Generally, the best way to check the temperatures in the tank is to have two digital thermometers, one on a hot side, and one on a cool side.
Likewise, you can use an infrared gun thermometer to check temperatures quickly and easily. 

The Humidity in the Tank Is Extremely High

Bearded dragons mostly inhabit in sandy deserts and rocky hills, which means that they need hot and dry conditions. Thus, if the humidity in the tank gets too high, your bearded dragon will develop respiratory issues.

Likewise, high humidity will cause fungus, mold and bacteria growth and generally weaken your bearded dragon’s immune system. Therefore, make sure to have a hygrometer that will have humidity readings inside the tank.

Then attach it to the back wall of the vivarium. Ideal humidity levels for a bearded dragon are between 30 to 40%. Anything above 50% is extremely high. If in any case, you are having issues with lowering the humidity, try placing plants that reduce humidity levels indoors, such as Boston Fern. Then make sure there is a proper airflow, only use screen lid made of wire mesh.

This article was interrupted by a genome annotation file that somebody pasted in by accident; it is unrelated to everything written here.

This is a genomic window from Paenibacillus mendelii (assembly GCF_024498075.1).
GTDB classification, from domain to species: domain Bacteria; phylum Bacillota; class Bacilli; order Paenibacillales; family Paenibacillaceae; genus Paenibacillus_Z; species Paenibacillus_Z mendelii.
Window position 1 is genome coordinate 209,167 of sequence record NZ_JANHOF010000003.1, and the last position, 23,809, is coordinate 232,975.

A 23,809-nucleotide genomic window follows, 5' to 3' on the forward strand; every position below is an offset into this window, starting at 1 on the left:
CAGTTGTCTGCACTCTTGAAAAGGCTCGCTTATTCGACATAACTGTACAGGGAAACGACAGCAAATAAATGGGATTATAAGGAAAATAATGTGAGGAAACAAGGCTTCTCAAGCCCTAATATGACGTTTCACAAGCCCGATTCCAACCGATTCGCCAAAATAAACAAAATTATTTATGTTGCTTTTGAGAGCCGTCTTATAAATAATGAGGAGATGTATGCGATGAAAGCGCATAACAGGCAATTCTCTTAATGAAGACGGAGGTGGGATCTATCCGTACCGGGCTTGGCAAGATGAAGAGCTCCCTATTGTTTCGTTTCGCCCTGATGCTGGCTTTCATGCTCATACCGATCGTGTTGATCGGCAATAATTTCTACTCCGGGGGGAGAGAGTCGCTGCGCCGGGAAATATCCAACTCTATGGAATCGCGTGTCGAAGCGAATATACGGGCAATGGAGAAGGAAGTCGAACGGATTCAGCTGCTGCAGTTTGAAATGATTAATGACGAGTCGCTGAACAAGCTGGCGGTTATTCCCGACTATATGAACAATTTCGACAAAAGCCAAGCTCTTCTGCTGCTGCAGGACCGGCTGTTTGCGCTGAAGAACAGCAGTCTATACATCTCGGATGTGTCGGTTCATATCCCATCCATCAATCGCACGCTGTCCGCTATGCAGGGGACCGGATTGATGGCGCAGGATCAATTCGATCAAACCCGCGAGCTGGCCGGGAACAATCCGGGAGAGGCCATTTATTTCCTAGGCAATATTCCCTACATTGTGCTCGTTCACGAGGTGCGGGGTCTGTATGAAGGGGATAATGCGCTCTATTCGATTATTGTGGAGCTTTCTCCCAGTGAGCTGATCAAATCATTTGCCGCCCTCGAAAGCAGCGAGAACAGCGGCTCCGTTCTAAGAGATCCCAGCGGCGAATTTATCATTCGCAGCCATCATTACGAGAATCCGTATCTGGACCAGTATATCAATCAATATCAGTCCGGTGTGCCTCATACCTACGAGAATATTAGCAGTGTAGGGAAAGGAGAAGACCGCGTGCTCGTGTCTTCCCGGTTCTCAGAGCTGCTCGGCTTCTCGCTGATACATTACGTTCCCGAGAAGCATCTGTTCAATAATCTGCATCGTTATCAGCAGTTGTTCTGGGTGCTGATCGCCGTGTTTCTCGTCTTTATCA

Furthermore, you can start putting the water dish only for few hours a day instead of leaving it in the tank during the day. Ideal high temperatures in the basking spot (95-110 F) will help to dry up the habitat. However, if nothing helps to reduce humidity, you can use a dehumidifier for your house.

Overfeeding Your Bearded Dragon

Your dragon is likely to throw up if you feed it too much food at once. Some bearded dragons, especially babies, like to eat more than they need to in one go. Adult dragons that were fine before and have a healthy weight often have their eating habits formed by adulthood. Bearded dragon babies up to 4 months old ought to eat like 2-3 times a day.

Juvenile bearded dragons (4-7 months old) need to eat twice a day. Adult bearded dragons (18 months+) need to eat once a day and insects only 2 times a week. Thus, make sure to have a salad bowl in the tank at all times so that your dragon can familiarize with greens, too.

Generally, you need to give your dragon as many insects as it can eat in a 10-15 minute period. If you suspect that your bearded dragon is overeating few times already, then reduce a feeding session to 10 minutes.